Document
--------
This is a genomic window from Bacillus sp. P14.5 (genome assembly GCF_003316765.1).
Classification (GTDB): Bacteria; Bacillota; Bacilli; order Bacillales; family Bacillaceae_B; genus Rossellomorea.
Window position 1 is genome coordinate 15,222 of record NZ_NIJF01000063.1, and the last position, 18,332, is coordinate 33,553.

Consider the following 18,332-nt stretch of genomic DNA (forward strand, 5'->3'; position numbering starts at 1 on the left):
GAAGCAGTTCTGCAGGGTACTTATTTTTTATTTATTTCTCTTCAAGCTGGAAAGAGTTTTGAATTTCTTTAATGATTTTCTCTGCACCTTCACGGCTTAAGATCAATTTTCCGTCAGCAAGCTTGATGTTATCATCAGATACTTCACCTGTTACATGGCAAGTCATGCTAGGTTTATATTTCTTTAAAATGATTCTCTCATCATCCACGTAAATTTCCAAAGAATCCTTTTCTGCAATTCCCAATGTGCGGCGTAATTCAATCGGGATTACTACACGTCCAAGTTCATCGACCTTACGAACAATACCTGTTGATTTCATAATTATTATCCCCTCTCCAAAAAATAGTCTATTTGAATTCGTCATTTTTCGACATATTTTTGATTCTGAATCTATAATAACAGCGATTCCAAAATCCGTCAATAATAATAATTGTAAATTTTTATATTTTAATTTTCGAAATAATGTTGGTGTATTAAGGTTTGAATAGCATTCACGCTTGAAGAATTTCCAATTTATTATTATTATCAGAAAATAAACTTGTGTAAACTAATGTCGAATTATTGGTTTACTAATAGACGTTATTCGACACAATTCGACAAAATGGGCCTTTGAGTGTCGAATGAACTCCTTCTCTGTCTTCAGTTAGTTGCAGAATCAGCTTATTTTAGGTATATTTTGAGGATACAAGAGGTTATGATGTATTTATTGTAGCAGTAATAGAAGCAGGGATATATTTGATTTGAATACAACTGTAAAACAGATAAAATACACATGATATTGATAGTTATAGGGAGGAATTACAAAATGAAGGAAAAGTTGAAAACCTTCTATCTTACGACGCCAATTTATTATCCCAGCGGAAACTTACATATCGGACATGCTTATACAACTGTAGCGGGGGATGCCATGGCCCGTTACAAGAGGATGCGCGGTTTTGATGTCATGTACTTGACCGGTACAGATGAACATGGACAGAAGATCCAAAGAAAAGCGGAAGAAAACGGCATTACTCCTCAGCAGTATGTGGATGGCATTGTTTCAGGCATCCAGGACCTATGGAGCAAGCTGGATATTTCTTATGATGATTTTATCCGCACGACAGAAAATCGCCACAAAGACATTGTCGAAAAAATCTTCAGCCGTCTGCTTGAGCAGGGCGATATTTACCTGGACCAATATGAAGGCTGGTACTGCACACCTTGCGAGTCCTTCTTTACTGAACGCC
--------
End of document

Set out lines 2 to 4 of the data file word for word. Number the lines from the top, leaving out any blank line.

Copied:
Classification (GTDB): Bacteria; Bacillota; Bacilli; order Bacillales; family Bacillaceae_B; genus Rossellomorea.
Window position 1 is genome coordinate 15,222 of record NZ_NIJF01000063.1, and the last position, 18,332, is coordinate 33,553.

Consider the following 18,332-nt stretch of genomic DNA (forward strand, 5'->3'; position numbering starts at 1 on the left):